Mothers Out Front, a Cambridge-based organization with community teams in five states, educates and trains mothers and supporters to advocate and act for a “swift, just and complete” transition to renewable energy. Not a few Cambridge members have gone on to play roles in the growing national movement grappling with climate change through “grassroots organizing, personal and collective action, and a focus on shifting policy.” We caught up with Mothers Out Front Cambridge Community Team Co-Coordinators Zeyneb Magavi (right) and Leslie Bliss (left) at a city park recently. Magavi,a graduate student, has three daughters 12, 11, and 6. Bliss, an educator, also has three daughters, 24, 23, and 21.
1. What makes Mothers out Front different from other organizations working on the global warming issue?
Bliss: Since we’re building a grassroots national movement, there’s an emphasis on empowering others and creating leaders.
Magavi: Well, it’s run by women and it’s not hierarchical.
Bliss: We spend time building relationships with each other—within community teams, and with other Mothers Out Front in the state, across the country, and with allies. We give importance to taking the time to listen, connect, and respect.
Another difference is that we are focused on fossil fuel policies as an ethical choice. Environmental organizations have focused, in past years, on love of nature, on trees, etc.; others focus on the science of climate change. These are important, but Mothers Out Front has a very human focus.
Magavi: Mothers Out Front is based on a moral directive—that it is immoral to ruin the climate for our children’s future.
2. What have you told your daughters about climate change and how have they reacted?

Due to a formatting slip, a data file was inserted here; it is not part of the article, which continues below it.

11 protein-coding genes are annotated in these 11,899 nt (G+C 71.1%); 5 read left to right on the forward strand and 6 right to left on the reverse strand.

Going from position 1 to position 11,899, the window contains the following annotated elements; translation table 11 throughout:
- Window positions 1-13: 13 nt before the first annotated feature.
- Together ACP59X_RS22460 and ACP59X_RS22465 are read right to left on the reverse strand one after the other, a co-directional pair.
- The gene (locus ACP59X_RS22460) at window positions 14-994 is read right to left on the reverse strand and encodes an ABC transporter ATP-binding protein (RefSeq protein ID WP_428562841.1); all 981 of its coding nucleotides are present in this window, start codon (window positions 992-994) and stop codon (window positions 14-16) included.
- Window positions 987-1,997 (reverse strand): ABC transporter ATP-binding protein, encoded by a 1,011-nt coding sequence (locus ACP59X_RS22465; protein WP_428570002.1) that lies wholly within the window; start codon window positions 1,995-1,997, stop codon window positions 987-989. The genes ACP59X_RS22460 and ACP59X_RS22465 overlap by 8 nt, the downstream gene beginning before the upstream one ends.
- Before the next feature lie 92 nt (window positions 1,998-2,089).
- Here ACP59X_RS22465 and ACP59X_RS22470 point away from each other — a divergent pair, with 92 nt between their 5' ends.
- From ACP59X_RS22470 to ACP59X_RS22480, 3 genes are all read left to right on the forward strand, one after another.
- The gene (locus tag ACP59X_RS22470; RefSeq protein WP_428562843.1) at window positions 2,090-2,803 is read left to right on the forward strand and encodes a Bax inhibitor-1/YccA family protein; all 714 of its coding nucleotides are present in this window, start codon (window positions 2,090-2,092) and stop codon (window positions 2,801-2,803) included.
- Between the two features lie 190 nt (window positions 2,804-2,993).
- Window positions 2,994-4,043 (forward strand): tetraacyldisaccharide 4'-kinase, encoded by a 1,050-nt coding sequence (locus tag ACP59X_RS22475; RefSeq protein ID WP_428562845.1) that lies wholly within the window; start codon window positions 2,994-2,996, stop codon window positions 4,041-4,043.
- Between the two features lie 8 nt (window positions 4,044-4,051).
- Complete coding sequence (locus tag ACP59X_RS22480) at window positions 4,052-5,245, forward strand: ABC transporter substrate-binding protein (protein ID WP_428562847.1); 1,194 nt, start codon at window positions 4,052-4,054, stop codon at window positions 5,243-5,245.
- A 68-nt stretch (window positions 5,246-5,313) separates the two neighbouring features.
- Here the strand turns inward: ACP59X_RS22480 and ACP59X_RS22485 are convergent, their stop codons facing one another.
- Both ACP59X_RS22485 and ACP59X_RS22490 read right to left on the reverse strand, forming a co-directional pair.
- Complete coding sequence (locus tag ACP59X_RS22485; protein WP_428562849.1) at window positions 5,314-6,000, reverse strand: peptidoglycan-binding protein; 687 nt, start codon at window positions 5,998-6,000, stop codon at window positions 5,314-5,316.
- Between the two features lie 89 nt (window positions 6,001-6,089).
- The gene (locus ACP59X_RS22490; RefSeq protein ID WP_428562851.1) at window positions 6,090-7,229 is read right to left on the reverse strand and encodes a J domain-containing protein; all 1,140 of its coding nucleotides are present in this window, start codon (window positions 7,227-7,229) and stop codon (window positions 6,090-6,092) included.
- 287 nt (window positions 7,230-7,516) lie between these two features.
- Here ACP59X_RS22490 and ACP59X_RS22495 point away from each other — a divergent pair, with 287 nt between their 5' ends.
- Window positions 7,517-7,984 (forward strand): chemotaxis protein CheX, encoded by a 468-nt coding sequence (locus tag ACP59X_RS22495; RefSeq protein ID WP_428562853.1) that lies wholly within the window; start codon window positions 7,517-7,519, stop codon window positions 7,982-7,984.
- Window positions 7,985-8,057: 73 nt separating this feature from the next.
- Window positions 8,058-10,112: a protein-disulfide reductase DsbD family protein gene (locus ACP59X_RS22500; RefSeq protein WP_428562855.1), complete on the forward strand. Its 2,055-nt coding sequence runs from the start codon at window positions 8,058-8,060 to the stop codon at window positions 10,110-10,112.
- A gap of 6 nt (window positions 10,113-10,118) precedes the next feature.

Bliss: My kids have heard a lot of talk about it at home and are very aware of climate change. We were chatting with one of our daughters, who dreams of becoming an apple farmer. My husband reminded her that she’d have to look even farther north than New England to be able to do that. Our daughters have been part of mitigating our reliance on fossil fuels in the household.
Magavi: I think of discussing climate change with children the way any parent deals with any other parenting problem. It needs to be developmentally appropriate. My oldest two know the “big picture scary part” of climate change. My youngest (6) and I haven’t yet discussed it directly. The first step is to learn to love nature, understand how it works and that is a system. Once you understand that it’s a system, that you can understand more clearly how it can be disrupted by human activity.
Also, if you present a problem along with information about an action to address the problem, it avoids the anxiety in young kids. My middle daughter got really worried for a while. I brought her to a march, and her worry went away because she had done something about climate change and saw that other people are working hard on the problem. We’re giving them hope.